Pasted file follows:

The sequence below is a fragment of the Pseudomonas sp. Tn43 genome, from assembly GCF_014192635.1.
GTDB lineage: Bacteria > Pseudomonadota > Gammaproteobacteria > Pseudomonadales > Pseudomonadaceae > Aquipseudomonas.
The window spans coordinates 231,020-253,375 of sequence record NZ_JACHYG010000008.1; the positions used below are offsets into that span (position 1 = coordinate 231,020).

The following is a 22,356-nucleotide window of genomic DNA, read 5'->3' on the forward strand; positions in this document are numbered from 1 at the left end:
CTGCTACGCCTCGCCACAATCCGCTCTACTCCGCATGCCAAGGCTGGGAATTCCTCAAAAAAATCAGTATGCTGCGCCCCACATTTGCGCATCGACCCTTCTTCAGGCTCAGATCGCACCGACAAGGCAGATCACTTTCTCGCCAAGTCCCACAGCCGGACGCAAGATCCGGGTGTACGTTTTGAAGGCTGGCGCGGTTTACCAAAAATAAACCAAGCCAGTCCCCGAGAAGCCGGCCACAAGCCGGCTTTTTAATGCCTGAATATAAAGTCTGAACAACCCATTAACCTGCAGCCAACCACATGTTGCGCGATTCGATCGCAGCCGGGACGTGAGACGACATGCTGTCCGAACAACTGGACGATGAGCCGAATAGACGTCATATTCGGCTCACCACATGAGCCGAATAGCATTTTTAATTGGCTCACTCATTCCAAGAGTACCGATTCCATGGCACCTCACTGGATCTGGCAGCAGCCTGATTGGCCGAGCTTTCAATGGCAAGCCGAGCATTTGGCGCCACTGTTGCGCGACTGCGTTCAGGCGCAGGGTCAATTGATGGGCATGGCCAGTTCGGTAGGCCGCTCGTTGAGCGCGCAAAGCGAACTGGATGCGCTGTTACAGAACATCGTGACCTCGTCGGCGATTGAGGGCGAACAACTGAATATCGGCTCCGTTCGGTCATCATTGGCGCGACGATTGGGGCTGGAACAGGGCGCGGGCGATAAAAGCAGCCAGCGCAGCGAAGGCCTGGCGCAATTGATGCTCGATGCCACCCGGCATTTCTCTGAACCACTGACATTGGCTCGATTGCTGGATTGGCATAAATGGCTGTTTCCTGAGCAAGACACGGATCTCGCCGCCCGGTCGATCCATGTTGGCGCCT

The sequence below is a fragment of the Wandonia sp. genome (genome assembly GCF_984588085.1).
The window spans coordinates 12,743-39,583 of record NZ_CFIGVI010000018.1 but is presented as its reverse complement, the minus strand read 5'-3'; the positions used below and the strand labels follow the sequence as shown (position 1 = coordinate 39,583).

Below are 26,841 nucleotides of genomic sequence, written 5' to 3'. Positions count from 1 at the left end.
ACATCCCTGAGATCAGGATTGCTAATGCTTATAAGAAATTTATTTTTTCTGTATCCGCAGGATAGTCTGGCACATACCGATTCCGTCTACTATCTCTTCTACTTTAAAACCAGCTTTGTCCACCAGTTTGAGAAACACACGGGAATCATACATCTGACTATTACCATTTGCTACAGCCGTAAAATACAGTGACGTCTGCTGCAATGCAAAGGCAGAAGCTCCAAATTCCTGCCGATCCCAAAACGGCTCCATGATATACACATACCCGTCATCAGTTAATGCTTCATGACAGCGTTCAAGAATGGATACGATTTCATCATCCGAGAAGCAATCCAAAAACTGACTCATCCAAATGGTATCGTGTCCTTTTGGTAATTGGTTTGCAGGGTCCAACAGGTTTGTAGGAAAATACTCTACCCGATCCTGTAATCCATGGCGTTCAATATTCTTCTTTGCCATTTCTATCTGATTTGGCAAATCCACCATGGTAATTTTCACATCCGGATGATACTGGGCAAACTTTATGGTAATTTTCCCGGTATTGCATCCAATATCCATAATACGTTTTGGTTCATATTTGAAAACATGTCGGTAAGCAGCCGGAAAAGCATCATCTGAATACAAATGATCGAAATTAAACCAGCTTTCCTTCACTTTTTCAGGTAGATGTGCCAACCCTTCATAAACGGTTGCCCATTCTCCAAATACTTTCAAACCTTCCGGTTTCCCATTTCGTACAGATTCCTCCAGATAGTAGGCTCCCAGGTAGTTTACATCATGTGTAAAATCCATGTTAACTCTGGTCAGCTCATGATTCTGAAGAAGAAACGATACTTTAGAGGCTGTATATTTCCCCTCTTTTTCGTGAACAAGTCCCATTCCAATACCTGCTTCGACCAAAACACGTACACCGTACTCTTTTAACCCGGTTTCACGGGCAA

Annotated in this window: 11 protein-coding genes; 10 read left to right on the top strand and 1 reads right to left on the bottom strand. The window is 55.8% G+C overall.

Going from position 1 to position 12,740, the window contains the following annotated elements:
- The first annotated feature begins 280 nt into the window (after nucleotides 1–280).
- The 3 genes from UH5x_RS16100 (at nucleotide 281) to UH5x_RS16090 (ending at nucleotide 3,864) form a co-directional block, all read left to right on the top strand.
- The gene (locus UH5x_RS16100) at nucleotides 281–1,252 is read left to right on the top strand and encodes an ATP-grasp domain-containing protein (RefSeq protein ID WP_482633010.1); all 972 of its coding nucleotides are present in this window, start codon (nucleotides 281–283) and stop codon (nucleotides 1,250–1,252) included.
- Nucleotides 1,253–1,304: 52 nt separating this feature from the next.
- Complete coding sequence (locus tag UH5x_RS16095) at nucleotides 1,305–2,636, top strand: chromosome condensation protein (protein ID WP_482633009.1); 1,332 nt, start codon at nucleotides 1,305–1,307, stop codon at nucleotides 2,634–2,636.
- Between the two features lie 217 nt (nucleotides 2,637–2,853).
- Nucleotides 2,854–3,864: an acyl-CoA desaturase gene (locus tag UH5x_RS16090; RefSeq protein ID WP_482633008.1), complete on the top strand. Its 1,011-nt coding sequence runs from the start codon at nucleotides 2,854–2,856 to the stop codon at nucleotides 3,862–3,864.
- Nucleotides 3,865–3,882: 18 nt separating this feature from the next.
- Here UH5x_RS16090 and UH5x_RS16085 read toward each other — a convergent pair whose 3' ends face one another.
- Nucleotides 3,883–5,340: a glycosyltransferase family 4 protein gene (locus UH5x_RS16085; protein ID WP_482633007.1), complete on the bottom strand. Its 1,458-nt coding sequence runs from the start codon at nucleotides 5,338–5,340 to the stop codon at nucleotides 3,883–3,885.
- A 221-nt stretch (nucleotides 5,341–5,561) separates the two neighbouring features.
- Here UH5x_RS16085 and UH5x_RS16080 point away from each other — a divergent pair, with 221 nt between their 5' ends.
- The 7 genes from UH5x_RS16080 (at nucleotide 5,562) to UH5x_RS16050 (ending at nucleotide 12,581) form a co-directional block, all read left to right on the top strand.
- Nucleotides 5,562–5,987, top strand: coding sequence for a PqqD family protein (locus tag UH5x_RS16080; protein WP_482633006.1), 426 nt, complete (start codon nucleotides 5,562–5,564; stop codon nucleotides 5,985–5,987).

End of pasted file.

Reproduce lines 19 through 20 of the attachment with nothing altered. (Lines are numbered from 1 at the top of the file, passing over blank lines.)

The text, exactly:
- Nucleotides 3,865–3,882: 18 nt separating this feature from the next.
- Here UH5x_RS16090 and UH5x_RS16085 read toward each other — a convergent pair whose 3' ends face one another.